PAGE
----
Even if the Affordable Care Act remains the law of the land, many poorer Americans will often still struggle to get the basic healthcare services they need—and especially in states like Texas, which never accepted federal funds to expand Medicaid coverage.
That's one reason why the St. David’s Foundation is such an important grantmaker in Central Texas. It has its eye out for vulnerable people who can't afford healthcare. The foundation recently announced over $33 million in grants, and $12 million of this amount is going to safety net clinics. These are the clinics open to low-income people when they need care and the healthcare system won’t help them.
Safety net grants aren’t all that uncommon in Texas, a state that has consistently lagged behind the rest of the country in the number of insured individuals and families. A range of funders worry about this problem and are doing something about it. But what St. David’s grants are notable for their sheer size. The foundation has lately distributed major grants to Lone Star Circle of Care ($5,135,283), People’s Community Clinic ($4,250,000) and El Buen Samaritano ($1,398,717).
“Having a ‘medical home’ is crucial to good health,” said Earl Maxwell, CEO of St. David’s Foundation, in a press release. “Knowing where you can go when you aren’t feeling well, and getting quality care—whether it is preventive, or when an illness or injury occurs, is essential to our community’s collective good health. By partnering with these hard-working clinics, we can better meet our mission to make Central Texas the healthiest community in the world.”
In addition to safety net clinics, other new St. David’s grants are going toward mental health. For example, mental health grants went to the Samaritan Center for Counseling and Pastoral Care, the Interagency Support Council of Eastern Williamson County, and Communities in Schools of Central Texas in the most recent grant cycle. While not often as big as those safety net grants, these mental health grants are largely funding school-based mental health services, especially in low-income and rural areas.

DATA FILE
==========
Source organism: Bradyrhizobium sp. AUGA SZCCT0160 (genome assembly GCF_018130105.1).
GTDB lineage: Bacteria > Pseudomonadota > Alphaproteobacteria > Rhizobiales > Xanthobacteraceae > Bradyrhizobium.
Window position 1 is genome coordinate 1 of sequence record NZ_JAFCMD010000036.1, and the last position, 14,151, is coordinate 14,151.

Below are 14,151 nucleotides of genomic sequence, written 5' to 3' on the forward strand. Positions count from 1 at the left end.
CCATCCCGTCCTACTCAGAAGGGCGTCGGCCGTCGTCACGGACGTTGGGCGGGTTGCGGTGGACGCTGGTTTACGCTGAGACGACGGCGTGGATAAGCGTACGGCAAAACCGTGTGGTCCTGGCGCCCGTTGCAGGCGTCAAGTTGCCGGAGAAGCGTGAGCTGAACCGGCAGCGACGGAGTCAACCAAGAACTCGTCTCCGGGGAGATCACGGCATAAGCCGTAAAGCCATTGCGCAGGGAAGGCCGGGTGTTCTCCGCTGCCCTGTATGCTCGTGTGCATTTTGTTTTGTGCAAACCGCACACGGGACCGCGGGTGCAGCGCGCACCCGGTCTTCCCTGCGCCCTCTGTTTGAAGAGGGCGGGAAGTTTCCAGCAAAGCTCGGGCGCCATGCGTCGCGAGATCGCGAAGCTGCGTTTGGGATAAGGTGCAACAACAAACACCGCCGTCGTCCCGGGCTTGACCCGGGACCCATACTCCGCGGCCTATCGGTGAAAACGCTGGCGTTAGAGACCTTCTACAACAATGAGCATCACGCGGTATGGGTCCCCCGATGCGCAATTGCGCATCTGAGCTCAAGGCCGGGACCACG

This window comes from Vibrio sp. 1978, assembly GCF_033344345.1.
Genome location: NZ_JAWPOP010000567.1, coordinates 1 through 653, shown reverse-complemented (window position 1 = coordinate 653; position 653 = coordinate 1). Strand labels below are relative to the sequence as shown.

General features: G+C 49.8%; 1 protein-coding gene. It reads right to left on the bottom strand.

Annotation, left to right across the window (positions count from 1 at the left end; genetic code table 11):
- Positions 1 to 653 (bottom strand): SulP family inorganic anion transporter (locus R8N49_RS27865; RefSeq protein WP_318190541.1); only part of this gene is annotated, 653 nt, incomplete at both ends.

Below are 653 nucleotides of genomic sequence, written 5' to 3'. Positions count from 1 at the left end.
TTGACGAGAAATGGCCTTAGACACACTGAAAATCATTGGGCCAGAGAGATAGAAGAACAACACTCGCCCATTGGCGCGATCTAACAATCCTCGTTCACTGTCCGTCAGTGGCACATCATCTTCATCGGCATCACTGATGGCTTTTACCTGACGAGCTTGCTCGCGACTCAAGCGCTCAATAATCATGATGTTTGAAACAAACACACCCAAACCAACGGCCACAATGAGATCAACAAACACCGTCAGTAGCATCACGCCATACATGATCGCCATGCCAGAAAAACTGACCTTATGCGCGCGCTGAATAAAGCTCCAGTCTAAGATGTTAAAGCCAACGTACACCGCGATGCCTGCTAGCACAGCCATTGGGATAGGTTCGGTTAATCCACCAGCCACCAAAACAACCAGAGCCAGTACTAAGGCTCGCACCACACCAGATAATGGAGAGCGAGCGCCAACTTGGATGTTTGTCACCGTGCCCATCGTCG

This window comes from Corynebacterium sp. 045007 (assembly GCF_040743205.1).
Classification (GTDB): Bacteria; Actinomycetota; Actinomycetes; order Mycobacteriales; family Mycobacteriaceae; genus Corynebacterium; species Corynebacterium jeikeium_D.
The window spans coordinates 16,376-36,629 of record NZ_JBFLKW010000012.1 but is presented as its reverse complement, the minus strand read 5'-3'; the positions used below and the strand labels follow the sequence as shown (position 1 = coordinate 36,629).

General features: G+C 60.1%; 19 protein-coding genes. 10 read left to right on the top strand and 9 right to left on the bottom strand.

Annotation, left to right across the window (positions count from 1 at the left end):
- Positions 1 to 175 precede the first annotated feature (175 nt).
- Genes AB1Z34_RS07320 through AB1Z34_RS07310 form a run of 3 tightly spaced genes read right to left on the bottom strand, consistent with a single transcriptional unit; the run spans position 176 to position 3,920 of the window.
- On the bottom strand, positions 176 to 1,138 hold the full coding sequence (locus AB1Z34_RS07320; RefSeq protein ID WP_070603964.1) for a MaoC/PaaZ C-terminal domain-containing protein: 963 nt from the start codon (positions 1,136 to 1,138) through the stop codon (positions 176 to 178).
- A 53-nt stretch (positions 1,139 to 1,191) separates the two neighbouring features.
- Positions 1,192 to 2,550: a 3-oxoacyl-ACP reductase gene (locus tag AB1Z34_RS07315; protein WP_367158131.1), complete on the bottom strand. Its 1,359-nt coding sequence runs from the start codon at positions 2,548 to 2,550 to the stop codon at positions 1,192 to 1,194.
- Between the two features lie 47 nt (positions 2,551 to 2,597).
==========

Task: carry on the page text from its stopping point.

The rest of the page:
A third big issue for this funder is dental care for children and disadvantaged adults. As we've reported, this is a particularly acute challenge for low-income Americans across the United States. But again, when it comes to health, the situation tends to be even worse in Texas—so it's important that a funder of St. David's size is paying attention to dental needs. CommuniCare Health Centers, Health Alliances for Austin Musicians, and Manos de Cristo all received St. David's grants to provide dental care services. Last year, St. David’s dental program reached 64 schools, treated 10,940 patients, and provided $11.6 million in free dental services in the region.
But things are changing up a bit at the St. David’s Foundation, which has recently re-evaluated local needs and priorities to develop a revised giving strategy. Starting in the summer of 2017 and through 2019, St. David’s will invite proposals to align with its new strategies of Healthiest Care, Healthiest Places, and Healthiest People. Topics of interest in Central Texas include:
- Connection to specialty care
- Dental Health
- Healthcare workforce
- Insurance enrollment and use
- Strong safety net
- Access to healthy food
- Housing wrap-around services
- Opportunities to be active
- Rural communities
- Aging in place
- Childhood adversity
- Teen pregnancy prevention
- Women’s health
Nonprofits must be invited to submit a grant application to St. David’s. However, getting your idea in front of the foundation staff is as easy as sending a quick email over to the relevant program officer. Although there are a lot of health topics in the mix now, we don’t expect to see St. David’s safety net support waver in the upcoming cycles. Now is a critical time to fund services for the uninsured, so these are likely to be the largest grant contributions, with some spillover into other areas, too.